MSU researchers find rice seed treatments effective
When every extra expense makes a difference in profitability, farmers often wonder which management decisions are worth the extra cost.
One recent example is the development of seeds treated with insecticides to discourage early damage by crop pests. Researchers at Mississippi State University have been evaluating the effectiveness of rice seed treatments to find out what producers can expect from the extra investment. Their research saves farmers time and money while helping them make informed decisions about managing their fields.
After testing scores of samples taken from rice fields across the state, MSU scientists found that seed treatments are effective in managing the crop’s most troublesome insect pests.
“In Mississippi, we’ve been evaluating seed treatments for about five years,” said Jeff Gore, entomologist with the Mississippi Agricultural and Forestry Experiment Station and MSU Extension Service. “Our research has shown that rice grown with a seed treatment typically yields from 8 to 12 bushels more per acre than untreated rice. The main reason for that yield increase is rice water weevil control.”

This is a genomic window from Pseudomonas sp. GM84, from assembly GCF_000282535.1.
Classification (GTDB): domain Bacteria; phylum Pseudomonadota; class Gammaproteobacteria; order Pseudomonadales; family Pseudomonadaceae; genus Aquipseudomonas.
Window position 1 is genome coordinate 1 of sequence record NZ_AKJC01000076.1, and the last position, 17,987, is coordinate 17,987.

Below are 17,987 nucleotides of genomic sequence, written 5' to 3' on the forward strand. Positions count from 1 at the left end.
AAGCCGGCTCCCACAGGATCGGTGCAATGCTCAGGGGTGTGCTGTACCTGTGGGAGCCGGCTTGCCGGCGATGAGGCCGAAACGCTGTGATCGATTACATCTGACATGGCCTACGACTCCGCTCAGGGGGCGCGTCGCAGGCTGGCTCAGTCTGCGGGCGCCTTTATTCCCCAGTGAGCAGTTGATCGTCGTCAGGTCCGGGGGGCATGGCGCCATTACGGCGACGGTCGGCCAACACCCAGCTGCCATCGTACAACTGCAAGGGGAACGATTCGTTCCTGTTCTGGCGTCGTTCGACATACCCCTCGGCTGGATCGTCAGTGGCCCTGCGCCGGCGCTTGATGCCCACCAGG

Gore said seed treatments are effective in both conventional rice varieties and hybrids.
“Although they do not provide 100 percent control of rice water weevil, seed treatments do provide significant benefits in rice,” he said. “Because control is not absolute, a foliar insecticide application may be necessary to maximize control in some situations.”
Insect management …
Gore works at the Delta Research and Extension Center in Stoneville. He said researchers take core samples about 4 inches in diameter and 8 inches deep from farms across the Delta, wash them and count the rice water weevil larvae.
“An infestation of one larva per core will result in about a 1 percent yield loss,” Gore said. “Typical infestations in the Delta range from 10 to 25 weevils per core in untreated fields, resulting in a 10 to 25 percent yield loss.”
Gore said that seed treatments provide other benefits to rice producers, too.
“Seed treatments provide good control against a whole complex of other rice pests,” he said. “Seed treatments help manage chinch bugs, grape colapsis, thrips and soil insects, such as wire worms and white grubs, and get the plants off to a good, healthy start.”
Performance under flood …
Seed treatments for row crops, such as corn, cotton or soybean, target early-season pests that are in the soil when the seed is planted. But rice seed treatments are different.
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